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3 Minutes Read

Masculinity and Vulnerability: Redefining Strength in Men

Masculinity is often defined by traditional traits such as strength, dominance, and stoicism. However, in recent years, there has been a growing movement to redefine masculinity and to embrace vulnerability as a sign of strength.

Vulnerability is the willingness to be open and honest about your emotions, even when it is difficult. It is about showing your true self to others, even if it means risking being rejected or judged.

Too often vulnerability is often seen as an exclusively “feminine” trait, but it is actually essential for healthy masculinity. When men are able to be vulnerable, they are better able to connect with others, build strong relationships, and live more fulfilling lives. Let’s talk about what this looks like in practice:

Improved mental health 

Men who are able to be vulnerable are less likely to suffer from mental health problems such as depression and anxiety. This is because vulnerability allows men to connect with others and to express their emotions in a healthy way.

Stronger relationships 

Vulnerability is key to experiencing the emotional intimacy needed for men to build strong relationships with their partners, family, and friends. Vulnerability allows men to be more authentic and to connect with others on a deeper level.

More life fulfillment 

When men allow themselves to be vulnerable, they are more likely to live more fulfilling lives. This is because that vulnerability allows men to be more true to themselves, pursue their passions, and take positive risks.

How to embrace vulnerability

If you want to work on embracing vulnerability, here are some concrete steps you can take to get started:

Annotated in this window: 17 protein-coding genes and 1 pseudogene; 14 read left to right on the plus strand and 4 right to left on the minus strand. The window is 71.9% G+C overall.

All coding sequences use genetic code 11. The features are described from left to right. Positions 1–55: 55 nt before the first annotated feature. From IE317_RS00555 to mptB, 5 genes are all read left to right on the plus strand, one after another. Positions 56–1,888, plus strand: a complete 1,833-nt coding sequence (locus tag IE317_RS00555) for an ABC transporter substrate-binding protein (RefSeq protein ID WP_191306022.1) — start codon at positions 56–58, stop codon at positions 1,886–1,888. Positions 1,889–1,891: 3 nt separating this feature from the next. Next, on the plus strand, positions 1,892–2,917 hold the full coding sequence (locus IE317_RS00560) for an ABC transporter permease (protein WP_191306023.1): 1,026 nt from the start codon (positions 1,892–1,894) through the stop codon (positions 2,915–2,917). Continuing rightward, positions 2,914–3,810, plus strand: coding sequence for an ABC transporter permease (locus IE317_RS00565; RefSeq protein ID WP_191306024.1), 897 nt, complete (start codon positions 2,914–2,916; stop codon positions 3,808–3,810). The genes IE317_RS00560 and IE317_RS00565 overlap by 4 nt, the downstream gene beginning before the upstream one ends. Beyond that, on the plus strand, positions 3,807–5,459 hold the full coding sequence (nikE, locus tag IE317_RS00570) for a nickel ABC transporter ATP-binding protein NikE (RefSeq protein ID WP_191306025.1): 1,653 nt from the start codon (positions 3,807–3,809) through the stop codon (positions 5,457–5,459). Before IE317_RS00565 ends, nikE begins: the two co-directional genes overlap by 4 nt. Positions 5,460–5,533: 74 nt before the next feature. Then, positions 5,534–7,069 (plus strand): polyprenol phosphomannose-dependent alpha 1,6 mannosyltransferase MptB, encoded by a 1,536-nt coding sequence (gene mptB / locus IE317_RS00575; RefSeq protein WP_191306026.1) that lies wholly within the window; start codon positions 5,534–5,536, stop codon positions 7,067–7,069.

Start small 

If you are not used to being vulnerable, start small. Try sharing your emotions with a trusted friend or family member.


Admitting when you are wrong and taking accountability takes a lot of courage. It also can open the door to a renewed sense of trust and closeness with the person to whom you gave the apology.

Tell people you care about them 

The words “I love you” carry a lot of power. When a family member, friend, or partner is important to you, don’t allow there to be confusion or ambiguity about that fact. Take the risk of sharing your feelings out loud.

Let loved ones know when you are struggling 

This is particularly important if you’re used to pushing people away or acting out when you’re going through a difficult time (and maybe on some level expecting that those actions will do the work of communicating for you). The people who care about you will be okay with you crying and having a hard time, but they need YOU to tell them the truth about what’s going on.

Be patient

It takes time to learn to be vulnerable. Don't get discouraged if you don't see results immediately. Be patient and compassionate with yourself as you learn.

If you need help building your capacity to connect with your vulnerable side, a therapist can be a great resource to guide you through this process. Vulnerability can be scary but with the right approach can be a beautiful experience. At Salt River Therapy, we’re ready to help — click the link below to schedule a free consultation with one of our therapists. 


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